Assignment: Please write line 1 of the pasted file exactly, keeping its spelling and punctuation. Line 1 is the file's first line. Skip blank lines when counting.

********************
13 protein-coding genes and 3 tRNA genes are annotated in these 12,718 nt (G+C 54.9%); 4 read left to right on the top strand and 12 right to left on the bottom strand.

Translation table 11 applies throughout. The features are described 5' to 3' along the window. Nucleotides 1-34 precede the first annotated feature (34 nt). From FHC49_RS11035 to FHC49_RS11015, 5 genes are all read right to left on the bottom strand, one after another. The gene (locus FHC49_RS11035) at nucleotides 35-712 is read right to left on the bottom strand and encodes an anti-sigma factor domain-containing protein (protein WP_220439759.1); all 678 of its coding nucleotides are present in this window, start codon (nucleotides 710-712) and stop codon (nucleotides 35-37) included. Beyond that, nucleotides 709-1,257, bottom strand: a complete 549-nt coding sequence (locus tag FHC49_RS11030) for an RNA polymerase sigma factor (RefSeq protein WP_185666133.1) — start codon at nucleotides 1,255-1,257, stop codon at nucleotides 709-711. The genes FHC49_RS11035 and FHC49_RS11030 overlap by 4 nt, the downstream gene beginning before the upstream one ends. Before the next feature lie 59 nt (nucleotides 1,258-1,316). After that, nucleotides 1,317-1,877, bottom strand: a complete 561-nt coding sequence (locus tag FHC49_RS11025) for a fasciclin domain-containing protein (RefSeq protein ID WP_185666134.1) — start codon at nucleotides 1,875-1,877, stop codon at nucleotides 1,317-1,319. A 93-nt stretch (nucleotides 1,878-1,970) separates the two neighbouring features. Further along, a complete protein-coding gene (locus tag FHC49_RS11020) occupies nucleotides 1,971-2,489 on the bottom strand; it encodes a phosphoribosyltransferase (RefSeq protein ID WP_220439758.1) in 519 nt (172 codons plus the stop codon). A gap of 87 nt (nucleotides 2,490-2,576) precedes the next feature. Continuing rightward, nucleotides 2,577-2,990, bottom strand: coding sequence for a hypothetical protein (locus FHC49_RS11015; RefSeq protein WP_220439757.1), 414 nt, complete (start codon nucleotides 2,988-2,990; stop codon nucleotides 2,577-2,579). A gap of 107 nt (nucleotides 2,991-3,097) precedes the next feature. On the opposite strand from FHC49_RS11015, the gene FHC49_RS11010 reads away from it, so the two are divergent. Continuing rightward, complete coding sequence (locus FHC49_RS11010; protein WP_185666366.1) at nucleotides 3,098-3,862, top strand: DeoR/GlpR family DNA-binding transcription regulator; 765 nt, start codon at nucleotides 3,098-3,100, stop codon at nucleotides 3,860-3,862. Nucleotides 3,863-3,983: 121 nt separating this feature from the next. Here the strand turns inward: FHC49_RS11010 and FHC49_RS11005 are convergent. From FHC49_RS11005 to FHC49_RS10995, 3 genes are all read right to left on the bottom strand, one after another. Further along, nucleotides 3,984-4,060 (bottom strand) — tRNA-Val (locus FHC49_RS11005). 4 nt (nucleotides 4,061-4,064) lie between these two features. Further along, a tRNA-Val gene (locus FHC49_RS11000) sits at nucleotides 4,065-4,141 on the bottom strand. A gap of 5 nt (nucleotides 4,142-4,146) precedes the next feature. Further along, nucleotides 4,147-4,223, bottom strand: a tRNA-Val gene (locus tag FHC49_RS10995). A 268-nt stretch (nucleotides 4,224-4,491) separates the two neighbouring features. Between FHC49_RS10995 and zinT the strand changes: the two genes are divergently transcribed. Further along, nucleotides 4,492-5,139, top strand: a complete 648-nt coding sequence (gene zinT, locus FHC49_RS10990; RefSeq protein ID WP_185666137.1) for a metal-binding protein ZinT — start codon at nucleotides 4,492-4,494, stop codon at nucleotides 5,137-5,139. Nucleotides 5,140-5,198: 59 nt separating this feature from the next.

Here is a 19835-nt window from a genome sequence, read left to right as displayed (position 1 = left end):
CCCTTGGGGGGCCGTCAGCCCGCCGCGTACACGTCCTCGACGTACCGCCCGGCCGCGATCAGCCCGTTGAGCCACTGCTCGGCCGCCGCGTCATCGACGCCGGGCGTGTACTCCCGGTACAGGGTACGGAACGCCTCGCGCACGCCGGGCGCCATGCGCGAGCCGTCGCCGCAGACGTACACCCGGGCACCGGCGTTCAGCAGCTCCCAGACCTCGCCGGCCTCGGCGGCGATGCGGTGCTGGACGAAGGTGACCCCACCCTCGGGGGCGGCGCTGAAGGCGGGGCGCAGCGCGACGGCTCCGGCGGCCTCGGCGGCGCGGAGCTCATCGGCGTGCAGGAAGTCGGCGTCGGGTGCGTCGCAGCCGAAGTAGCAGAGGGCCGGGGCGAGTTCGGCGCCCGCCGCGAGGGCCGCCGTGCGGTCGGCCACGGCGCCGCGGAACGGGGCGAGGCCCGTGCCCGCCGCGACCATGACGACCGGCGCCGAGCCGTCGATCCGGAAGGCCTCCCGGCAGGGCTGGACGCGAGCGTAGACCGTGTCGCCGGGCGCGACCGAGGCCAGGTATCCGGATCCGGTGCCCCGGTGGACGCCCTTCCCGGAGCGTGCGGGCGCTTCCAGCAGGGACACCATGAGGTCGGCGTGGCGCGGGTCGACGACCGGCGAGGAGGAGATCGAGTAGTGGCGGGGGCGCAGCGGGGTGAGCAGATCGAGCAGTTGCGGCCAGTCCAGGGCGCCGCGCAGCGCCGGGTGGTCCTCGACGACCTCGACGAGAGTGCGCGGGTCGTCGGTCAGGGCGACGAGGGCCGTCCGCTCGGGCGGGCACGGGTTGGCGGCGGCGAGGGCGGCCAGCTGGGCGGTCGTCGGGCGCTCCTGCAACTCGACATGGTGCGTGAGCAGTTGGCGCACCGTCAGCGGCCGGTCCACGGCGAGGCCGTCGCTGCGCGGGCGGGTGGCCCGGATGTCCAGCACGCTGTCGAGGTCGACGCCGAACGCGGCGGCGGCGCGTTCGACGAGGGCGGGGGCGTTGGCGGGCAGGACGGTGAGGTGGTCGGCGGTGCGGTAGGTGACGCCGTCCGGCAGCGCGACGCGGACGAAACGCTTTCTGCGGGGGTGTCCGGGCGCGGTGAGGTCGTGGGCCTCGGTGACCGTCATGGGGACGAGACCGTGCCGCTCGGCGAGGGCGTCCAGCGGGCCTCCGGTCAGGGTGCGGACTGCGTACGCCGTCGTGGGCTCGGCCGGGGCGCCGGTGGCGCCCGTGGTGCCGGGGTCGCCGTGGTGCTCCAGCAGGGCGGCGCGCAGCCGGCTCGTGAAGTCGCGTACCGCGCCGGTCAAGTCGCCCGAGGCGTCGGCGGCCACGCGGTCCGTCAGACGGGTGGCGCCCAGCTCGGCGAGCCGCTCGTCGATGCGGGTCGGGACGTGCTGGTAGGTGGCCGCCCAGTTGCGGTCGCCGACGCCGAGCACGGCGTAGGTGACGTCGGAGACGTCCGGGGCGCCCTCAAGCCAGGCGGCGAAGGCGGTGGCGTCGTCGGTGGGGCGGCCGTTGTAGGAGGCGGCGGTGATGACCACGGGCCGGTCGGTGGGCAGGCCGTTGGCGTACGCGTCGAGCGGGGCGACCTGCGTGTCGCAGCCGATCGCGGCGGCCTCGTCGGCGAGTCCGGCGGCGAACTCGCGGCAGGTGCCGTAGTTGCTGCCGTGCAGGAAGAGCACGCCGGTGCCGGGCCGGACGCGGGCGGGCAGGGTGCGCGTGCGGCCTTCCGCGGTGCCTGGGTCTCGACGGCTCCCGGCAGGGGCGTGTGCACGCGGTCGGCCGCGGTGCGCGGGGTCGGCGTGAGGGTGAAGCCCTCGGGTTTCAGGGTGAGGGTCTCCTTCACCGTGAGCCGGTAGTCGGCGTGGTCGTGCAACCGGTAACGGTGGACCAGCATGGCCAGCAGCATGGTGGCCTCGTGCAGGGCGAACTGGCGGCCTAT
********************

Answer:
13 protein-coding genes and 3 tRNA genes are annotated in these 12,718 nt (G+C 54.9%); 4 read left to right on the top strand and 12 right to left on the bottom strand.